Ostensibly the fourth season of what has become Star Trek‘s current flagship is all about a big, bad anomaly that is wantonly winging its way back and forth across the galaxy, causing damage, death and destruction.
Discovery, which has embraced a serialised style of storytelling from the get-go, always has a central narrative arc off which everything else hangs and this season is no exception with newly-installed captain, Michael Burnham (Sonequa Martin-Green in superlative form) and her loyal, future-flung crew battling to work out what it is and how to stop it.
It’s a chilling foe to have because you can’t fight what you can’t understand and so, much of each episode is devoted to figuring out this latest imperilling threat to the Federation which is only just getting back on its feet after the lingering, isolating effects of “The Burn”.
Thanks to the team’s discovery of Su’Kal in the 11th episode of the third season, the Federation now knows not only how to counter the effects of “The Burn” because they understand its origins but they now have a ready, near-limitless source of dilithium that they’re now handing out for nothing like warp travel-enabling Santas.
Cue a whole lot of diplomacy and lofty talk about reuniting the galaxy under the ideals of the Federation – it gets a little too earnest at times like the fourth season is some sort of fevered recruitment campaign for outlier states which, interestingly, include a now isolationist Earth – and a whole lot of excuses for Burnham to demonstrate she is the leader and captain the galaxy needs right now.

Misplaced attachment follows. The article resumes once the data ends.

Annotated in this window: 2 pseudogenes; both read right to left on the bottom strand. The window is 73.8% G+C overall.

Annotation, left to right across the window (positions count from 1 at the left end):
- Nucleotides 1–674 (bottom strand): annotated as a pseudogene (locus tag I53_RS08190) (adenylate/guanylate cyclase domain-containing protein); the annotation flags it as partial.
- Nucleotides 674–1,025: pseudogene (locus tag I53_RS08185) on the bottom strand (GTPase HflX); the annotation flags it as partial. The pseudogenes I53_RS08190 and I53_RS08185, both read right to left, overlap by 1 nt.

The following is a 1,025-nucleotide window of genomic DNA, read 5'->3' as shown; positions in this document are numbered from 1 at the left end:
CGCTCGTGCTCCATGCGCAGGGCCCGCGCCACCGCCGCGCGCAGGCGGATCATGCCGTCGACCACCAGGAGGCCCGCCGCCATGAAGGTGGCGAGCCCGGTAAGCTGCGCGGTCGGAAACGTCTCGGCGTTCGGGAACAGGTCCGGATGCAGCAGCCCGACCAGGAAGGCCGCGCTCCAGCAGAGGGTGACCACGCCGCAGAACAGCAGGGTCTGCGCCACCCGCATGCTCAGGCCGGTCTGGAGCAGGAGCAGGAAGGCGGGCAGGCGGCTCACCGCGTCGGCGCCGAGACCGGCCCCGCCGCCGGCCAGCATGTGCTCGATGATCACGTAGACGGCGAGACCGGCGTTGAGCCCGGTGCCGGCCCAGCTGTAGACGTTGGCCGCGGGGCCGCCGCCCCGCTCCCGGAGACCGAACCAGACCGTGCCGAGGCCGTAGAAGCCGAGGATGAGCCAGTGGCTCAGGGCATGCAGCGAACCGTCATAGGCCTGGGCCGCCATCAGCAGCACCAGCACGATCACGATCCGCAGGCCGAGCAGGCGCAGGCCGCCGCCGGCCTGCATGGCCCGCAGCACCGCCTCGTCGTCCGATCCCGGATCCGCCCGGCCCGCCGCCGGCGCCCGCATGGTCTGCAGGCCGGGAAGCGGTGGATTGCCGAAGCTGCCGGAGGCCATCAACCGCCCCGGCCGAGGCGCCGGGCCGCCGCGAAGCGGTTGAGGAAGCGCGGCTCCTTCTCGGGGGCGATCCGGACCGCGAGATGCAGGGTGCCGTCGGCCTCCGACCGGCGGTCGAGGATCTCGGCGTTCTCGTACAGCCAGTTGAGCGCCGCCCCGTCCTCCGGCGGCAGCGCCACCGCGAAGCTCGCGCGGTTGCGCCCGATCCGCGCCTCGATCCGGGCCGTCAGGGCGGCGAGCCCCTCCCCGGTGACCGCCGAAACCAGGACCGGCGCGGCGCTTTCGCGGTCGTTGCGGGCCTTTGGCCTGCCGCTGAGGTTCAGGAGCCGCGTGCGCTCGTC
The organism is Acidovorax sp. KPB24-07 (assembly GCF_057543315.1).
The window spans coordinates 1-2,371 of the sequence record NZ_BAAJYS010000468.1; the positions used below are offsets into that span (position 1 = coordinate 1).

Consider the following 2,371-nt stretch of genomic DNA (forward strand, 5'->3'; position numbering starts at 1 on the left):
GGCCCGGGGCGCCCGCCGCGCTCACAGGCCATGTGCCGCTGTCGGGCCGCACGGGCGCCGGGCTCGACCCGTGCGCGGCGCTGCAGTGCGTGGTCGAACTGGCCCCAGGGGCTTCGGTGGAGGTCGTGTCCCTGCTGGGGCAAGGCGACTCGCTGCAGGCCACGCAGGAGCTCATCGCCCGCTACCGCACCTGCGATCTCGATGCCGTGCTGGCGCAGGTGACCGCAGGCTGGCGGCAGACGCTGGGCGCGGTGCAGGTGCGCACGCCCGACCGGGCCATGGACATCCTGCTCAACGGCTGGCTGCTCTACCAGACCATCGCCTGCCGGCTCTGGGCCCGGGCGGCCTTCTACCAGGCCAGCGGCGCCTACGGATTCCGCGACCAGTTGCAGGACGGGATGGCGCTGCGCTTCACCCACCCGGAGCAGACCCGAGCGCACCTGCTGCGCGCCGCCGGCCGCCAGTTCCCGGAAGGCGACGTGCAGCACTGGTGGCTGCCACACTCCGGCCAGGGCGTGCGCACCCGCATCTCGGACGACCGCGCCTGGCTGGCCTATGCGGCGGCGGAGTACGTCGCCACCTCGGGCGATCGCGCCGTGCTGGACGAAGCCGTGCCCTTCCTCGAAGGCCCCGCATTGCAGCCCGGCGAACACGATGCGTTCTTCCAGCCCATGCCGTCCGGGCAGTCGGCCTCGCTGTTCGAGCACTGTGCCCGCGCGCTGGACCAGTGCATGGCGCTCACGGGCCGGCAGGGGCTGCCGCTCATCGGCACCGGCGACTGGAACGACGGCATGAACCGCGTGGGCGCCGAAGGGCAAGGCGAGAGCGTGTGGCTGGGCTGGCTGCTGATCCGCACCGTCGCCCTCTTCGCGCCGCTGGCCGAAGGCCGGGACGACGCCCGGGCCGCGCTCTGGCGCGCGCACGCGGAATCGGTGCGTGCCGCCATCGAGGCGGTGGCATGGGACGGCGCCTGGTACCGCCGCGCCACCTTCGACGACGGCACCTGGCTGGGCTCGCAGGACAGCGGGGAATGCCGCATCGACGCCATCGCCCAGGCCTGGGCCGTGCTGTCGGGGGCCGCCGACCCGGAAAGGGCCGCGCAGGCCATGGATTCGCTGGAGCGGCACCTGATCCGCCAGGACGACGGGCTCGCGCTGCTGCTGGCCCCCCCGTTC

Of course, she can’t do it alone, and so, Saru (Doug Jones), Stamets (Anthony Rapp), Tilly (Mary Wiseman), Dr. Culber (Wilson Cruz) and Cleveland Booker aka “Book” (David Ajala) are back to help her make the galaxy safer for everyone.
One noteworthy element of the current season, which took a mid-season break in December at the end of episode 7 and is currently back screening the back half slate of episodes, is that the writers are going to a great deal more trouble to flesh out other members of the Bridge crew including Adira Tal (Blu del Barrio), Lt. Joann Owosekun (Oyin Oladejo), Lt. Keyla Detmer (Emily Coutts), Lt. Gen Rhys (Patrick Kwok-Choon), Lt. R. A. Bryce (Ronnie Rowe) and Lt. Nilsson (Sara Mitich), enriching an already strong roster of characters and giving stories somewhere else to go other than to bring in the same people over and over again.